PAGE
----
4 R=E/I R=90/10 R=9 Ω PARALLEL BANK A combination of parallel branches is often called a bank. Radio operators often use a device called a dummy load (we will go into detail about dummy loads later). A dummy load is typically just a resistance of 50 ohms which is connected to the antenna socket of a transmitter for tuning purposes. The problem is the dummy load has to dissipate all of the transmitter power. If the operator purchased and used a 50 ohm carbon resistor it would burn out, as carbon resistors cannot dissipate more than about 1 W. A typical dummy load should be able to dissipate 100 W. A good dummy load can be made from twenty 1000Ω 5 Watt resistors connected in parallel. Each of the twenty resistors, being 5 watt each are able to dissipate 5 watts, so the bank is able to dissipate 20 x 5 = 100 watts. The total resistance of twenty 1000 Ω resistors in parallel is 50 Ω with a total power rating of 100 Watts. In practice the dummy load is usually cooled, perhaps by immersing the resistors in oil or some sort of air cooling which enables the resistors to dissipate more power without over heating and being destroyed. A stumbling block for many is trying to understand how adding more resistance to a parallel circuit can actually reduce the total resistance. In figure 3(a) you see a supply voltage of 60 volts connected to a 30 Ω load. By Ohm's law the current drawn by the 30 Ω load must be 2 A. If a second 30 Ω resistor is now connected as in figure 3(b), then an additional 2 A will flow through it. The total current drawn from the supply is now 4 A. Page 4

5 Adding a third 30 Ω resistor as in figure 3(c) causes a further 2 A to be drawn from the supply, bringing the total current drawn from the supply to 6 A. The total resistance of this circuit would be: R=E/I = 60/6 = 10 Ω Figures 3(a)-(d). We can see that as we add parallel resistances to the supply, more current is drawn from the supply, so the total circuit resistance must be less. We could go on adding parallel resistances for as long as we wanted, and each time we did, the total circuit resistance would become less with each added resistance. DERIVING THE RECIPROCAL EQUATION We discussed the reciprocal equation earlier but we did not mention how this equation was actually derived. We know the basic law: the sum of the branch currents is equal to the total current flowing in a parallel circuit. I t = I 1 + I 2 + I 3 etc. I t = E/R t and I 1 = E/R 1 and I 2 = E/R 2 etc. We can substitute this into the rule for branch currents and get: E/R t = E/R 1 + E/R 2 + E/R 3 etc. Notice how E is in the numerator on both sides of the equal sign. If we divide both sides by E, the E's cancel out and we are left with: Page 5

6 1/R t = 1/R 1 + 1/R 2 + 1/R 3 etc. This gives us the reciprocal of the total resistance. The reciprocal of this is the total resistance. SPECIAL CASE OF ALL RESISTANCES THE SAME If all of the resistances are the same in a parallel circuit, as in our dummy load example presented earlier, the total resistance can be found by dividing the number of branches into the value of one of the parallel resistances. In the dummy load example we had 20, 1000 Ω resistors. To find the total resistance a quick method is to divided 1000/20 = 50 Ω. However, please do remember that this method can only be used when all resistances are the same. SPECIAL CASE OF ONLY TWO BRANCHES. When there are two parallel resistances and they are not equal, it is usually quicker to calculate the combined resistance by the method known as product over sum. This rule says that the combination of two parallel resistances is their product divided by their sum. R t = (R 1 x R 2 ) / (R 1 + R 2 ) The symbol '/' means divided by. Example: A resistance of 100 Ω is connected in parallel with a resistance or 200 Ω. What is the total resistance of the circuit using the product over sum method. R t = (100 x 200) / ( ) R t = / 300 R t = Ω (rounded). Notice also that the total resistance of parallel resistors is always less than the lowest resistance. TOTAL POWER IN PARALLEL CIRCUITS Since the power dissipated in the branch resistances must come from the source voltage, the total power equals the sum of the individual values of power in each branch. P t = P R1 + P R2 + P R3 etc. Of course if you know the total current and the applied voltage, you can find the power by P = EI. I can recall a question that was asked in a Novice exam some years ago. I am sure the question was not meant to be as difficult as it turned out and my guess is that the person writing the question must have been anxious to knock off work at the time. Page 6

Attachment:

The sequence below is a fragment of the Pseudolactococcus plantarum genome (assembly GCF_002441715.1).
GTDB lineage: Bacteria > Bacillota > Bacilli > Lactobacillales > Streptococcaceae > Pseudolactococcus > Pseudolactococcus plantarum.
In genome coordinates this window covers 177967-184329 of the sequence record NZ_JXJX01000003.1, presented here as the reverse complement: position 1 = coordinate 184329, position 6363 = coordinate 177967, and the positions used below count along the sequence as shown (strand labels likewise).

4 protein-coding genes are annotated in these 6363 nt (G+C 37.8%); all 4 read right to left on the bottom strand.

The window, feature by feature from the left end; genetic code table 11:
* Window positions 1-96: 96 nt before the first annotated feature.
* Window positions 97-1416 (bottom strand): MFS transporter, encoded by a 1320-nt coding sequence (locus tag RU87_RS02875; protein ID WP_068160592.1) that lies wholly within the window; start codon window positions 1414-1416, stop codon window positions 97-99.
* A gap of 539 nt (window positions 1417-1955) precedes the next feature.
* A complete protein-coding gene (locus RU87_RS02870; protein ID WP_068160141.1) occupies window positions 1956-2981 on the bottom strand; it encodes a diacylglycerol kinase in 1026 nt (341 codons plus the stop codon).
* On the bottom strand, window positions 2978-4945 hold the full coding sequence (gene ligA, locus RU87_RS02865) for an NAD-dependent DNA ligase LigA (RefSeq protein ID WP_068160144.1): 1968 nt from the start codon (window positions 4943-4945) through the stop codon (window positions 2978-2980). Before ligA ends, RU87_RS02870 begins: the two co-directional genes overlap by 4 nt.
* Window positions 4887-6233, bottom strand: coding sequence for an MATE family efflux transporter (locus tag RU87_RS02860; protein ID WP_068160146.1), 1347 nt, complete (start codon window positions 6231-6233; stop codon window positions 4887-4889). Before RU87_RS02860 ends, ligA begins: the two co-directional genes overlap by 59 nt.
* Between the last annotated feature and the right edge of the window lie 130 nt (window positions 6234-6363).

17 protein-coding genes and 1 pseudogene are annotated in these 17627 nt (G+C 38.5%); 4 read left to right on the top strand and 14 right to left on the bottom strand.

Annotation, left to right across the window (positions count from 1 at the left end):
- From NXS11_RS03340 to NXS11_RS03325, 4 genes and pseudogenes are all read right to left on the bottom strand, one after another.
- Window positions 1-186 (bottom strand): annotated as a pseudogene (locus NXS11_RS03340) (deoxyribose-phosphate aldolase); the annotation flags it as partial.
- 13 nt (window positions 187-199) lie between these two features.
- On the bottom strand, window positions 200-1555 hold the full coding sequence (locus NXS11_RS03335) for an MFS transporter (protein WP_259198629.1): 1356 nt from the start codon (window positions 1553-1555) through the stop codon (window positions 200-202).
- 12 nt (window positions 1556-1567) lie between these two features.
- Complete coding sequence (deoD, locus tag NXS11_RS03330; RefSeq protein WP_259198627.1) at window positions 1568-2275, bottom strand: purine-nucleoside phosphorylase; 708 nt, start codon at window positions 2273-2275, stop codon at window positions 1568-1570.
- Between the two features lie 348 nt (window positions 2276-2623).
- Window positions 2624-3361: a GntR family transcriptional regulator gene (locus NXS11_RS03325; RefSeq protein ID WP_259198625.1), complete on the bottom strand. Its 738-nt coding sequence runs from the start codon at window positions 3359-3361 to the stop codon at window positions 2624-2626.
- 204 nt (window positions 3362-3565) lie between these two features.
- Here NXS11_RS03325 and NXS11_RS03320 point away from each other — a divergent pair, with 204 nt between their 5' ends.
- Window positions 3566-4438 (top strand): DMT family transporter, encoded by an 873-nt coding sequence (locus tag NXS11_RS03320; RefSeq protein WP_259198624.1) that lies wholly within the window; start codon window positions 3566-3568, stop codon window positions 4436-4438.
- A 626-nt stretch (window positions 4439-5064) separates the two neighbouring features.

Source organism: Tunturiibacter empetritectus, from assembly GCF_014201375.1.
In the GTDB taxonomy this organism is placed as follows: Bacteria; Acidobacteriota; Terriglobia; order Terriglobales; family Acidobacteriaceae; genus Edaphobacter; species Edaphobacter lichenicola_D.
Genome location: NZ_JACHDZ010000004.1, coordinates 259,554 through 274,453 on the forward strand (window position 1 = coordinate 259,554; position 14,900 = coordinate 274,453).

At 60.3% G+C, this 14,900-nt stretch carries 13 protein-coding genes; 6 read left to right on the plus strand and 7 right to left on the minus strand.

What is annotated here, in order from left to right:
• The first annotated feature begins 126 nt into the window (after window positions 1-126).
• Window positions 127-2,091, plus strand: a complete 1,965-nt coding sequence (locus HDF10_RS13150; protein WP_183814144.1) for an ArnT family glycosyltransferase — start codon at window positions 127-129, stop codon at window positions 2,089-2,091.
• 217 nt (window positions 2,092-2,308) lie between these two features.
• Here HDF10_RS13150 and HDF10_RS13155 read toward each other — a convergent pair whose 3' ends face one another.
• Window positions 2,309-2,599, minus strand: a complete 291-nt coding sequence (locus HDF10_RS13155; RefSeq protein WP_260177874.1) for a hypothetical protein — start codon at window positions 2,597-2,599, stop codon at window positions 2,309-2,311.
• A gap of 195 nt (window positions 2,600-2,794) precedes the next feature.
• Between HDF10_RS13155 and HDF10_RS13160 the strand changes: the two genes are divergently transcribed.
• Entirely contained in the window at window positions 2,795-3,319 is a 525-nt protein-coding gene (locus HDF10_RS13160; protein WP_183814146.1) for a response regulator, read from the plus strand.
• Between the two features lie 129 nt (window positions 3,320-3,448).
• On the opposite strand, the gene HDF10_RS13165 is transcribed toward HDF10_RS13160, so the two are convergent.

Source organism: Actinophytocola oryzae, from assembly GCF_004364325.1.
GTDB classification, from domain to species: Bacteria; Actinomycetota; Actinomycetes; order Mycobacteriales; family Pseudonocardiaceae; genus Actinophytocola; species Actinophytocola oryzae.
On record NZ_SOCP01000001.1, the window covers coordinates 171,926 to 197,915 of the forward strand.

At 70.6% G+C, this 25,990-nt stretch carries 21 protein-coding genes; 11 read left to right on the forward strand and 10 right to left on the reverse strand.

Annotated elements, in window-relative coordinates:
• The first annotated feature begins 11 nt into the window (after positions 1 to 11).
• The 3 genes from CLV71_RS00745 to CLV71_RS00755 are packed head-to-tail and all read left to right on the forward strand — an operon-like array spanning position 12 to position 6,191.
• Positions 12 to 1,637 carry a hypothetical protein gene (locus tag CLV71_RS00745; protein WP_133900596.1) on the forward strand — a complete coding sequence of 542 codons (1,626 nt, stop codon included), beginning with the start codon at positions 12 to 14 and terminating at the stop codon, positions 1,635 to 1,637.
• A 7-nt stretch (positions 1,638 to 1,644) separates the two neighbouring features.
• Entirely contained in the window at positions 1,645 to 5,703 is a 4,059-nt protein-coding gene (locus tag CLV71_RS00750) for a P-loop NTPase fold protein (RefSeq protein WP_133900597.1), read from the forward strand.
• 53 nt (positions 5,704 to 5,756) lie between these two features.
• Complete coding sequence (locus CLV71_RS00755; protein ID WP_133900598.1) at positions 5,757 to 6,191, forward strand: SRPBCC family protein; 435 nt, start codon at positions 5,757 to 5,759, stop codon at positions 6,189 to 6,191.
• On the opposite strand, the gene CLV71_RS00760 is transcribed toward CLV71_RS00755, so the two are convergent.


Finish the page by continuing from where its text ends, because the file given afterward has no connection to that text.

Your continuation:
7 The question was: Four 10Ω, 1 watt resistors are connected in series. What is the total power dissipation rating of the circuit? That was it, no voltage or current mentioned. In fact the resistance (10 Ω) is totally irrelevant as is the series connection. The answer is 4 watts. The question was badly phrased in my view and could have been put: What is the maximum power that four, 1 watt resistors can dissipate? ADVANTAGE OF PARALLEL CONNECTION Household appliances, as you may know, are designed to operate at 240 V. The electrical wiring to all the power points and light fittings in your home are in the form of a parallel circuit. This ensures that each appliance receives the supply voltage of 240 V. Imagine the problems if your house was wired as a series circuit. Each time you turned on a light all the lights in the house would get dimmer. If you turned on something with a high resistance (low wattage) the lights would not even glow. Supplying the same voltage to various components whether it be in a house, a radio circuit, or a car, requires parallel connections. End of Reading 6. Last revision: November 2001 Copyright Ron Bertrand Free for non-commercial use with permission Page 7